Lose Weight... and Profit? Maybe Not?

This new article by Leslie Kwoh of WSJ states that there's a correlation in perception between a slightly larger waistline and one's ability to perform in a leadershop position. Researchers have shown that people in general believe that being overweight is linked with inability to do one's job, a lack of physical (and mental) stamina, and a higher risk of getting sick/not showing up. Additionally, there's the obvious issue of lessened confidence, creating issues socially-- and all of these factors hurt one's chances of reaching the corner office.

To Be Good in Finance, You Have to...

I was recently invited to attend a presentation at a well-known middle market bank, where one of the managing directors gave a speech about the state of the finance industry. There were a few things mentioned which have been echoed numerous times on WSO: the industry and its compensation may never reach its peak again, technology and quants are playing a role in cutting jobs, and that things will get better, but slowly.

Are You "IBD or Bust"?

As much as I love Wall Street Oasis, I can't help but raise an eyebrow at how narrow some of the mindsets on this website are. I'm specifically talking about in regards to careers; obviously, this is a finance community-targeted website, but it seems unbelievable how many students go beyond " IBD or bust." There's literally been folks who've talked about becoming psychologically depressed or even near suicidal because they didn't get a callback or subsequent offer from some target banks. Others are willing to make extremely illogical moves (like racking up six figure debt to go to a tiny business school in an attempt to gain entrance into the finance world instead of simply networking) to reach "their goals."

When Huge Returns Aren't What They Seem

In the WSJ article "How Huge Returns Mess With Your Mind," written by Jason Zweig , the author explains a major issue that investors face during great weeks like the one we just had. After the White House and Congress agreed on a new tax-and-spending package to avoid the fiscal cliff, huge gains were seen in all major markets: the S&P jumped 2.5%, the Russell 2000 index surpassed its all time high, and markets in China, Egypt and Finland rose by over 4%.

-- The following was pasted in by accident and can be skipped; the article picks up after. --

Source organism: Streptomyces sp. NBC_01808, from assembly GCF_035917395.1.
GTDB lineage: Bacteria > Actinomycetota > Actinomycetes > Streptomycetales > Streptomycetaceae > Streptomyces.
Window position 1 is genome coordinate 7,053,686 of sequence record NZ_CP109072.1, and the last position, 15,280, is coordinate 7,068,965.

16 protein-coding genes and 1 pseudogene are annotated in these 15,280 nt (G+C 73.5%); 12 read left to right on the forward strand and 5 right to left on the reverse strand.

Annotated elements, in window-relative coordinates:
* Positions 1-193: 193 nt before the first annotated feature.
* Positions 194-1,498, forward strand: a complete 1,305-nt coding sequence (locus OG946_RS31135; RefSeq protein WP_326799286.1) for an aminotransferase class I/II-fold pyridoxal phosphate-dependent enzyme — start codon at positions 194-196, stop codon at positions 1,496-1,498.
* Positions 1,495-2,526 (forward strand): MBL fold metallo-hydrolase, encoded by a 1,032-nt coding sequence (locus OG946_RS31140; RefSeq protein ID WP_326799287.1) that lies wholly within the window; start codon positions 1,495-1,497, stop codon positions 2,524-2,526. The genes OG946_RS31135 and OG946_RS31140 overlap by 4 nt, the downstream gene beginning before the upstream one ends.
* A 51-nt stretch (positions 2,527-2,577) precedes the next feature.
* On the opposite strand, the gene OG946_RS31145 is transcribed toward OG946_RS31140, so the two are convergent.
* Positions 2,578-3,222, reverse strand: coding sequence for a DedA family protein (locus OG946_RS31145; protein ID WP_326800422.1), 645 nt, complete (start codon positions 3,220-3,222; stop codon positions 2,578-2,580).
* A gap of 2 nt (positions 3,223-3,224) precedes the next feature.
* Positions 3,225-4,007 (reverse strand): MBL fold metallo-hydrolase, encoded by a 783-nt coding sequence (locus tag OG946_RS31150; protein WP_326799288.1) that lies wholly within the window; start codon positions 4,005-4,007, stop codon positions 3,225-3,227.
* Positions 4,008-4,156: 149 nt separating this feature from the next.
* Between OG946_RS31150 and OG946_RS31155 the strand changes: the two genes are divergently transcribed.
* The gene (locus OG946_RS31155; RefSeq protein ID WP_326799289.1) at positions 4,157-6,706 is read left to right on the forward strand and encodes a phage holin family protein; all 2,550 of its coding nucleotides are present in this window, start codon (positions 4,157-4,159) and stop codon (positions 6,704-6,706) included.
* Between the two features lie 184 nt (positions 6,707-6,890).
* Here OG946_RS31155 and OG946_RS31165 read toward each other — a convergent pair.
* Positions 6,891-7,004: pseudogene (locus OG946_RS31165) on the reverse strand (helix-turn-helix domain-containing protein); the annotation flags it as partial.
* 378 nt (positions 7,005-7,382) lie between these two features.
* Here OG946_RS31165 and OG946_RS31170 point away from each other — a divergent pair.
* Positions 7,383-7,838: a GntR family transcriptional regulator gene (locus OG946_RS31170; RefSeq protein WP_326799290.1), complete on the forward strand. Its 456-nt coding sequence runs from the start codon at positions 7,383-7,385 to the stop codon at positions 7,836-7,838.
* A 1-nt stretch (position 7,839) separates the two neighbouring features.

However, Zweig warns investors that they shouldn't extrapolate these gains, and to avoid further taking irregularly high risks in the pursuit of yield. He attributes this to a psychological flaw of the human mind in understanding compounding interest.

Are You the Right Smart for Business?

I once interned at an office with two other students. One of them was my age, hardworking, and extremely passionate. She told me she took on the internship in order to improve her chances at graduate school, to make connections, and because she was actually really interested in the assignments we worked on. She ended up becoming very close to our supervisor (same alma mater) and is currently on the road to accomplishing her goals. I would call her intelligent by all definitions of the world.

VC's: Out With the Gut, In With the Algorithms

Remember Moneyball? The The 2003 book by Michael Lewis , and 2012 movie starring Brad Pitt, was about Oakland Athletics baseball manager Billy Beane's then-revolutionary attempt to approach competitive baseball by using an analytic, evidence-based, sabermetric approach in making decisions. Similarly, the traditional method of Venture Capital firms making investment decisions based on the observations of high-paid associates seems to have met it's match.

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